Preferred Business School Culture
Prospective students in graduate management programs tend to prefer a collaborative and casual business school culture that is more teaching oriented and emphasizes critical discussion in the classroom. That’s according to a new survey of prospective students published today (April 14) by the Graduate Management Admission Council.
As reported earlier by Poets&Quants, interest in two-year MBA programs also has declined significantly, though GMAC’s numbers disguise the severity of the decline because they include part-time MBA, accelerated MBA and online MBA programs. The survey of more than 12,000 candidates found that finds that in the past five years, those focusing exclusively on specialized master’s degrees increased from 13% to 20%, as candidates exclusively considering MBAs declined from 55% to 53%. GMAC said that prospects considering both MBA and non-MBA specialized master’s programs in business declined from about a third to a quarter.
One of the more interesting pieces of information in the report is the preferred attributes of business school culture. There are some surprises here, including the fact that slightly more than a third of the prospective students actually prefer a competitive culture to a collaborative one, or that 31% of the prospective students would rather have “authoritarian professors” in the classroom rather than egalitarian profs (see table above).
53% OF PROSPECTIVE STUDENTS HAVE A SAFETY SCHOOL & 50% A STRETCH SCHOOL
GMAC said that prospective students begin to develop a targeted list of programs where they plan to apply about eight months prior to sitting for the GMAT exam, on average (see chart below for differences among countries). Nearly all prospective students (93%) who responded to the survey in 2013 reported having a preferred school and tended to submit their first application two months after taking the exam. In addition, 53% of prospective students have a safety school and 50 percent have a stretch school to which they intend to apply.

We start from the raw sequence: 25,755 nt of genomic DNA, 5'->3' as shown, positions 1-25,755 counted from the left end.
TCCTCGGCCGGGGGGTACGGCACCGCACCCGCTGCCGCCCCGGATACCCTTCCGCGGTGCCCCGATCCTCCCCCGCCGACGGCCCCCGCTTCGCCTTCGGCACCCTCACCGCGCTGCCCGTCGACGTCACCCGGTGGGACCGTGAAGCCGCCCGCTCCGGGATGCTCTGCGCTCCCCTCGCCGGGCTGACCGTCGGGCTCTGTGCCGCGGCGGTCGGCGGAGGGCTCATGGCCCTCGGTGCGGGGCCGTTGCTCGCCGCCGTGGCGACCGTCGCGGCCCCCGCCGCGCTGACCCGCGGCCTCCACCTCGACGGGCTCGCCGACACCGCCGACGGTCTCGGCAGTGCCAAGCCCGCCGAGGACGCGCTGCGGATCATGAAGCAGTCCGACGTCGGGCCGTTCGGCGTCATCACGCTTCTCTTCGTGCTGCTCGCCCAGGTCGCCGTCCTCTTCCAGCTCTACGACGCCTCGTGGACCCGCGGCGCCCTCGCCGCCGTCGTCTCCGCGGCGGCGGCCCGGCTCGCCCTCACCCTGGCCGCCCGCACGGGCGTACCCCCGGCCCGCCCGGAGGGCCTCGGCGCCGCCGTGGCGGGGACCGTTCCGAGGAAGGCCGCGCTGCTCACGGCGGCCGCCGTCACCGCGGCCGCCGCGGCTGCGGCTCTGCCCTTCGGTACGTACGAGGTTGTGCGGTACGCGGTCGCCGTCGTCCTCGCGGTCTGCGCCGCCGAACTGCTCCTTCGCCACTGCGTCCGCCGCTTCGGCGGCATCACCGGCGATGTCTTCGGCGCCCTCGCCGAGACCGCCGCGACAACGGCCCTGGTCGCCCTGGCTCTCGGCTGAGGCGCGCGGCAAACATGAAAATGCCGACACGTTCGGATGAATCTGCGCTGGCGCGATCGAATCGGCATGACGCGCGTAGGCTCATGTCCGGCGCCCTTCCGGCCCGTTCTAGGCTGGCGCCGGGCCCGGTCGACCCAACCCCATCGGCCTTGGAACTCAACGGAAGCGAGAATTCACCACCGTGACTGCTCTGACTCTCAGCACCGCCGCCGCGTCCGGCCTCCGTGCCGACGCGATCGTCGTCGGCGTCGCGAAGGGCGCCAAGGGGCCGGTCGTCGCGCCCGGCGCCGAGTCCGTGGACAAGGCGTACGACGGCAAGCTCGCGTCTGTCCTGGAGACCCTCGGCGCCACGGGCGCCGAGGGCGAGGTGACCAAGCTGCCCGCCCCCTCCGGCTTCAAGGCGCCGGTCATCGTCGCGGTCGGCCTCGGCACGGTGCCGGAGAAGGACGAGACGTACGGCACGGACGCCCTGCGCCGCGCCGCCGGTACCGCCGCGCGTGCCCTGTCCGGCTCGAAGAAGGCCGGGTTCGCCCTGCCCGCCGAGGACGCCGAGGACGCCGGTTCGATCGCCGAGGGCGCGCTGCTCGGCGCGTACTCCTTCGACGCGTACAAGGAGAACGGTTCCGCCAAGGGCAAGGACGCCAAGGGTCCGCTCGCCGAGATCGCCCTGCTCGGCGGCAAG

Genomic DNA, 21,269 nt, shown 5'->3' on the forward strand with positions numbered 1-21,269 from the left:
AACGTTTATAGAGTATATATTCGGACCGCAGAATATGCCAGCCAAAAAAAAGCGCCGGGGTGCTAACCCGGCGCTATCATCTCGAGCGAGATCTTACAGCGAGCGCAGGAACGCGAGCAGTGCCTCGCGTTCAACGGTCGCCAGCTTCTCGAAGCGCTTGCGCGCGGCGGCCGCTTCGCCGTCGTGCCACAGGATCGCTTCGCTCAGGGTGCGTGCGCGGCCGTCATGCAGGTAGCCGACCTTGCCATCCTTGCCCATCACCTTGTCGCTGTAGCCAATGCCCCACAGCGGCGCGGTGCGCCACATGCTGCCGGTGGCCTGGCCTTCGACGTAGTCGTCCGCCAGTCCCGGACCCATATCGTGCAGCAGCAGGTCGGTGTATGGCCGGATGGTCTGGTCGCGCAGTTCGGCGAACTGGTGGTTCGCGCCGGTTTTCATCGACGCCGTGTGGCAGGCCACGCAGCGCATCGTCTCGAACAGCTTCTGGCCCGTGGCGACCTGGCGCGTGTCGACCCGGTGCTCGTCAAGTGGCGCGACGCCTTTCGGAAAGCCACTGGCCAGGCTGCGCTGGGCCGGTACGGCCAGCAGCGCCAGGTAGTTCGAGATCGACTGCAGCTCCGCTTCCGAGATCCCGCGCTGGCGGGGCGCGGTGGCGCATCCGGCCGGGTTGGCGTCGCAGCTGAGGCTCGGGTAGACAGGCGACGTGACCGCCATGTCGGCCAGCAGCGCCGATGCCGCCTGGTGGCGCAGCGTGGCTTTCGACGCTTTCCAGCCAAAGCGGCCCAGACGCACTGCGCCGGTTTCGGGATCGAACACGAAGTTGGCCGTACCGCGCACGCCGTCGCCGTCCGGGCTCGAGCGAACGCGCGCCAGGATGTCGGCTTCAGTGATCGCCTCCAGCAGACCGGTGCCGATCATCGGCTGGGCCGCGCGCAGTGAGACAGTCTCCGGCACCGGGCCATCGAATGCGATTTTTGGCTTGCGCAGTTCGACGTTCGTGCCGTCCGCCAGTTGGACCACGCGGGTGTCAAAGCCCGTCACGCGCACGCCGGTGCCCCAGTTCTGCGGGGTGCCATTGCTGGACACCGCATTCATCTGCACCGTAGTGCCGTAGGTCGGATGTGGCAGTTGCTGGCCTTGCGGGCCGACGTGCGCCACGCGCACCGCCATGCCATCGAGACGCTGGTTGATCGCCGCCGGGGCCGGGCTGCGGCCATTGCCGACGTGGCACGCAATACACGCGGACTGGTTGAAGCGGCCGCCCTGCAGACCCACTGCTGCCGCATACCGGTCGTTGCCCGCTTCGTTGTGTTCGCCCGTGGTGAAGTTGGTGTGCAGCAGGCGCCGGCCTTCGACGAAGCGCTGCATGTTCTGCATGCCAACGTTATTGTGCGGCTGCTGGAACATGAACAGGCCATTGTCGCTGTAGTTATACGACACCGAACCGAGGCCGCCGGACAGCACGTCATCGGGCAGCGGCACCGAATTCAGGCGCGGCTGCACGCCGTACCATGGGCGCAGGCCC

The survey also showed that prospective students submit their first application to a graduate business program four years after completing their bachelor’s (or first university) degree program—typically four and a half years for those considering MBA programs and two and a half years for those considering specialized business, or non-MBA, master’s degree programs. This candidate timeline may be divided into four periods: “pre-contemplation (the time before the prospect considers graduate management education), followed by contemplation, preparation, and action. The pre-contemplation stage averages about two years, and can differ dramatically by prospective student characteristics, such as the type of business program considered,” the report concluded.
Prospects who only consider MBA programs, for example, tend to spend more than three years (38 months) after completing their first degree program in the pre-contemplation stage, in contrast to those who consider a specialized business master’s degree and transition out of the pre-contemplation stage three months before completing their bachelor’s degree program. From contemplation, an additional two years may elapse as the prospect explores and prepares before submitting his or her first application for a graduate management education. On average, those who only consider MBA programs spend 25 months in this phase, compared with 21 months for those who only consider non-MBA business master’s programs—only a slight difference.